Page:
When You Reach Me meets Starfish in this heartfelt contemporary middle grade about a misfit girl who finds a way to skip all of the hard parts of seventh grade.
J.P. Green has always felt out of step. She doesn’t wear the right clothes, she doesn’t say the right things, and her body…well, she’d rather not talk about it. And 7th grade is shaping up to be the worst year yet: notorious bully Miranda O’Donnell won’t stop offering unsolicited diet advice, her mom keeps trying to turn J.P. into someone she’s not, and her Pop Pop’s lung cancer is back. J.P. wishes she could borrow a gadget from her favorite galactic superhero, Admiral K, and just open a portal and escape for a little while.
So when she discovers that the painted door inside her neighbor’s treehouse actually opens, she doesn’t hesitate before walking through. The door sends her three days forward in time.
At first, it seems like the magic door is exactly the escape hatch J.P. was looking for. She can skip all the worst parts of 7th grade and the only consequence is needing to catch up on some homework. But there’s just so much that J.P. would rather not deal with. Fitness tests in P.E., oral book reports, awkward conversations with her mom…it’s easier to skip them.
But when J.P. starts skipping things she can’t miss, she must decide whether the highs in life are worth the lows and what it means to show up for the people you love—and for yourself—in this moving middle grade novel about mental health, body acceptance, and self-confidence.
Praise for The Things We Miss
“Stecher’s speculative, heartrending debut eloquently portrays the joys and sorrows of being in seventh grade—and the importance of remaining present.” ―Publishers Weekly, starred review
“A powerful story about the joy and pain of growing up.” ―Kirkus
“Magical and heartbreaking! You will read this book in one gulp.” ―Jennifer L. Holm, New York Times-bestselling author of The Fourteenth Goldfish
“An emotionally resonant story that deftly blends fantasy and reality. Readers will see themselves in the smart, likable protagonist as she learns to embrace all experiences, even the most challenging.” ―Barbara Dee, author of Maybe He Just Likes You and Unstuck
“Bitter and sweet are two sides of the same coin, and Leah Stecher’s beautiful novel shows us how we can’t have one without the other. When J.P. figures out how to skip the hard parts of middle school and life at home, she learns that avoiding the tough stuff leaves holes that can’t be filled. The Things We Miss is deftly written, full of humor and heartache and so, so much heart. I simply loved it.” ―Tziporah Cohen, author of No Vacancy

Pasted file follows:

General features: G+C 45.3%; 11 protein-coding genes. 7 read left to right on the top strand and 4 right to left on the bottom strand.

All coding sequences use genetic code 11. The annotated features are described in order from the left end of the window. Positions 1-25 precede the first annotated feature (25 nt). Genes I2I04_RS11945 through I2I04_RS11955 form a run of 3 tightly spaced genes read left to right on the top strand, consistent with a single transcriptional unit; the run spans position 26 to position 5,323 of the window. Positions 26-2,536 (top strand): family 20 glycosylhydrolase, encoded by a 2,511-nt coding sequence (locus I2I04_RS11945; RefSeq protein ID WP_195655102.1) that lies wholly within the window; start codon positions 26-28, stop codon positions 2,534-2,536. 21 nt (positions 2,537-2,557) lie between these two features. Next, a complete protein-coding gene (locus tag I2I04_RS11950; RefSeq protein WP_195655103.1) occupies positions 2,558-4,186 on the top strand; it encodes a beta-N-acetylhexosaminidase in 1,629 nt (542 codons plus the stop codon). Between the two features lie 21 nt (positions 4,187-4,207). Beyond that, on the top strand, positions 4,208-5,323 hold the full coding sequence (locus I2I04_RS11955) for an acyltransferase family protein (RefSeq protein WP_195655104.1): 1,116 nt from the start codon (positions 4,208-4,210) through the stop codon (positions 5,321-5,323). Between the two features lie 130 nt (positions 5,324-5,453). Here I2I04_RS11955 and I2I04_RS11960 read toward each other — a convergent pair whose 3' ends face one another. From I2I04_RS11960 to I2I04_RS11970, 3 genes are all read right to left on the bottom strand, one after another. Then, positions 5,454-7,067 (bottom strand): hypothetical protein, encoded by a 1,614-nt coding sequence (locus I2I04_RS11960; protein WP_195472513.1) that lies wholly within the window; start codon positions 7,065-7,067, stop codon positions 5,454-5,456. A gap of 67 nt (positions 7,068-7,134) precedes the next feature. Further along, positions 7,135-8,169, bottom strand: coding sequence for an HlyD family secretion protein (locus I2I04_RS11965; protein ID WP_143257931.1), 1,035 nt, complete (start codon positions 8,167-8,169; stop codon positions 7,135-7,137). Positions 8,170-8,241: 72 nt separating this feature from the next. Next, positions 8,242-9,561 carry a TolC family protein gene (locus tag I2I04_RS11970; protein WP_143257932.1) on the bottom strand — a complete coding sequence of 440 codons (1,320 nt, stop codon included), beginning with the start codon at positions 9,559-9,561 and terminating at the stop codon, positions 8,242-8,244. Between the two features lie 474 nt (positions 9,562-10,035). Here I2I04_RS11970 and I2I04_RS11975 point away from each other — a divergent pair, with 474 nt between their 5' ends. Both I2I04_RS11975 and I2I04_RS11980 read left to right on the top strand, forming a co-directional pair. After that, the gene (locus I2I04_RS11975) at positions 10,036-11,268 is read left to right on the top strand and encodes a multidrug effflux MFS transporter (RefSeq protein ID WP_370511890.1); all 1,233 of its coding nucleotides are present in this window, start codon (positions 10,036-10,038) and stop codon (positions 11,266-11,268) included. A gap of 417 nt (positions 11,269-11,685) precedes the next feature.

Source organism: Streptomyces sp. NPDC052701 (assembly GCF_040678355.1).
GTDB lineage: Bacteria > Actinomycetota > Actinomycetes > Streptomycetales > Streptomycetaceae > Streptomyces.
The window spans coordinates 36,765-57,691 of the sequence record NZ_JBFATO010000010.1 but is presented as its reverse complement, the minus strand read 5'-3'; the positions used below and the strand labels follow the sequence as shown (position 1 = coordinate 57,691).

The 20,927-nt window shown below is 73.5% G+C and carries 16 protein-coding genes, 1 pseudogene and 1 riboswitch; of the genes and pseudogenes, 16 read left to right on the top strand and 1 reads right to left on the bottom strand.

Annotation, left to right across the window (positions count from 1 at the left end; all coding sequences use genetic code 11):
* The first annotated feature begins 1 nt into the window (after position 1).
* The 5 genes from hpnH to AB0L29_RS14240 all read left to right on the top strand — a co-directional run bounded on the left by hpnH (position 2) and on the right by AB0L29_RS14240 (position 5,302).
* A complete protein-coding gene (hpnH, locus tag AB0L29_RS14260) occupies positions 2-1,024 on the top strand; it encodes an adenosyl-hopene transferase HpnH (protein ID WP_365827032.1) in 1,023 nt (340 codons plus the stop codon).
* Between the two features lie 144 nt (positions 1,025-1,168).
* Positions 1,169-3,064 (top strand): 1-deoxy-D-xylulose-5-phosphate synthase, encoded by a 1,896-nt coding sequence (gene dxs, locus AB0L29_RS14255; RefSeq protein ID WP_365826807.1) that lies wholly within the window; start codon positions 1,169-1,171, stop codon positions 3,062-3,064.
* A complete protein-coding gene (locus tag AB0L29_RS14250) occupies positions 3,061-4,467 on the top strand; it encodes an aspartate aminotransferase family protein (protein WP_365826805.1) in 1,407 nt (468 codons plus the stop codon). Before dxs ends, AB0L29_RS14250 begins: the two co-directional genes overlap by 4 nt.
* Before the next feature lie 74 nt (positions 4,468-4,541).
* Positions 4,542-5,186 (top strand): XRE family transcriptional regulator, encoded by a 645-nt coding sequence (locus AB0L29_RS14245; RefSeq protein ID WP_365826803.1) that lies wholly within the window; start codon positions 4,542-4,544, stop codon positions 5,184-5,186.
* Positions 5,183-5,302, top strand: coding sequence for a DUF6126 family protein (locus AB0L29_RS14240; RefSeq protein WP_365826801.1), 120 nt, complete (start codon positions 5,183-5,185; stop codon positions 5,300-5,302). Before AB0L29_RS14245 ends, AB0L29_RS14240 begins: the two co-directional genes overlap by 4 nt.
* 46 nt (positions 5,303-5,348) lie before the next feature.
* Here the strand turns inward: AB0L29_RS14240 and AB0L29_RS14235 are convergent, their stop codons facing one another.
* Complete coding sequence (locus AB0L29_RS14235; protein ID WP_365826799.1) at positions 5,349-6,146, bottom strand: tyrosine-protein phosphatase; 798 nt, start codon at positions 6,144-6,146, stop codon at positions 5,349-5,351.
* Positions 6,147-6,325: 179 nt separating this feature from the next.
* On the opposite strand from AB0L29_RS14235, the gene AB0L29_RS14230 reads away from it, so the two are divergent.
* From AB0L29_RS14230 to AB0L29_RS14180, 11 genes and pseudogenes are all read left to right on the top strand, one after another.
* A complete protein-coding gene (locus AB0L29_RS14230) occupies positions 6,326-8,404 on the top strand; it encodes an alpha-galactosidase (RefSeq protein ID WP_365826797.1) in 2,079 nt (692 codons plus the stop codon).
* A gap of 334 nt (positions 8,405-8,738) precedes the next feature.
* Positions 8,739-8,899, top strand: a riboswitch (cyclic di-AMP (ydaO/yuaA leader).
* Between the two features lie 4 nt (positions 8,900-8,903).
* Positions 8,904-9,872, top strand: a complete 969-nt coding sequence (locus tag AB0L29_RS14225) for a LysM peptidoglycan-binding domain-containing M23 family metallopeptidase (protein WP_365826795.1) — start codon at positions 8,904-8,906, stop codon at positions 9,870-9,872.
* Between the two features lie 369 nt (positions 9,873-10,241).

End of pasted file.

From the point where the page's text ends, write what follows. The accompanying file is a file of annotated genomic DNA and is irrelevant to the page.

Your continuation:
“The Things We Miss is for anyone who has ever wanted to run away, hide, and skip the messy, painful parts of life. Stecher’s magical debut is a reminder to be present, even when life’s challenges seem insurmountable. A stunning middle grade novel with memorable characters who take readers on a journey to self love, acceptance, and healing. I loved everything about this story!” –María José Fitzgerald, author of Turtles of the Midnight Moon
“Leah Stecher’s debut novel is a poignant excavation of grief, love, and the messy complications of friendship. Beautifully written and masterfully told, The Things We Miss reminds us that avoiding life comes with a cost, while daring to live with integrity always pays off. No one should miss this gem of a book.” ―Megan E. Freeman, author of Alone
“The Things We Miss is a remarkable book. It has big questions, hard truths, and powerful magic…and it’s also a great story. It is a book that will make you think, a book that will make you feel, a book that will make you cheer, a book that will make you cry, a book that will keep you turning the pages. Do not miss THE THINGS WE MISS.” ―Dan Gemeinhart, #1 New York Times bestselling author of The Midnight Children
“An enchanting, heartbreaking, and magical look at how the choices we make impact not just how we live, but who we are.” ―Chris Baron, author of The Magical Imperfect and All of Me
“An achingly relatable blend of inexplicable magic and the all-too-real heartbreaks of the everyday world. Complex characters, an engaging storyline, and an authentic dive into the tragedies and triumphs of middle school and family life make this one a must-read.” ―Monica Roe, author of Air